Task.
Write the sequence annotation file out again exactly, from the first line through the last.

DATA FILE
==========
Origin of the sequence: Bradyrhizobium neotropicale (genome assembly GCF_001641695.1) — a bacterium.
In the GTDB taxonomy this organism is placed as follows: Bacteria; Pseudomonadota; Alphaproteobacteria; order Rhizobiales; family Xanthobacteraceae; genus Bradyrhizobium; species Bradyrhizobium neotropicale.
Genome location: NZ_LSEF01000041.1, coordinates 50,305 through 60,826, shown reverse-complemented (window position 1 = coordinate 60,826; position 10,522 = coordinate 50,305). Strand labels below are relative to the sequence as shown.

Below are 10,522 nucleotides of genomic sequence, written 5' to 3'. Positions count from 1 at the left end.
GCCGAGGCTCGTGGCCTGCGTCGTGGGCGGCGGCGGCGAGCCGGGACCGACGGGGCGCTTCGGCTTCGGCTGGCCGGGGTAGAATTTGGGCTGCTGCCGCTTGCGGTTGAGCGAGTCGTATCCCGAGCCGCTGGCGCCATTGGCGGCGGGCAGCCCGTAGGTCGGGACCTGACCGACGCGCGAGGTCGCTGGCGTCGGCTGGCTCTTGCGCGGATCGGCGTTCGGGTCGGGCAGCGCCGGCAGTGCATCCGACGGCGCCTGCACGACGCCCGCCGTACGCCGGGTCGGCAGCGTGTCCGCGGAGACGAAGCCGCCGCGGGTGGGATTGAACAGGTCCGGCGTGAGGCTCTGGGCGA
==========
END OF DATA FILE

Origin of the sequence: Bradyrhizobium neotropicale (genome assembly GCF_001641695.1) — a bacterium.
In the GTDB taxonomy this organism is placed as follows: Bacteria; Pseudomonadota; Alphaproteobacteria; order Rhizobiales; family Xanthobacteraceae; genus Bradyrhizobium; species Bradyrhizobium neotropicale.
Genome location: NZ_LSEF01000041.1, coordinates 50,305 through 60,826, shown reverse-complemented (window position 1 = coordinate 60,826; position 10,522 = coordinate 50,305). Strand labels below are relative to the sequence as shown.

Below are 10,522 nucleotides of genomic sequence, written 5' to 3'. Positions count from 1 at the left end.
GCCGAGGCTCGTGGCCTGCGTCGTGGGCGGCGGCGGCGAGCCGGGACCGACGGGGCGCTTCGGCTTCGGCTGGCCGGGGTAGAATTTGGGCTGCTGCCGCTTGCGGTTGAGCGAGTCGTATCCCGAGCCGCTGGCGCCATTGGCGGCGGGCAGCCCGTAGGTCGGGACCTGACCGACGCGCGAGGTCGCTGGCGTCGGCTGGCTCTTGCGCGGATCGGCGTTCGGGTCGGGCAGCGCCGGCAGTGCATCCGACGGCGCCTGCACGACGCCCGCCGTACGCCGGGTCGGCAGCGTGTCCGCGGAGACGAAGCCGCCGCGGGTGGGATTGAACAGGTCCGGCGTGAGGCTCTGGGCGA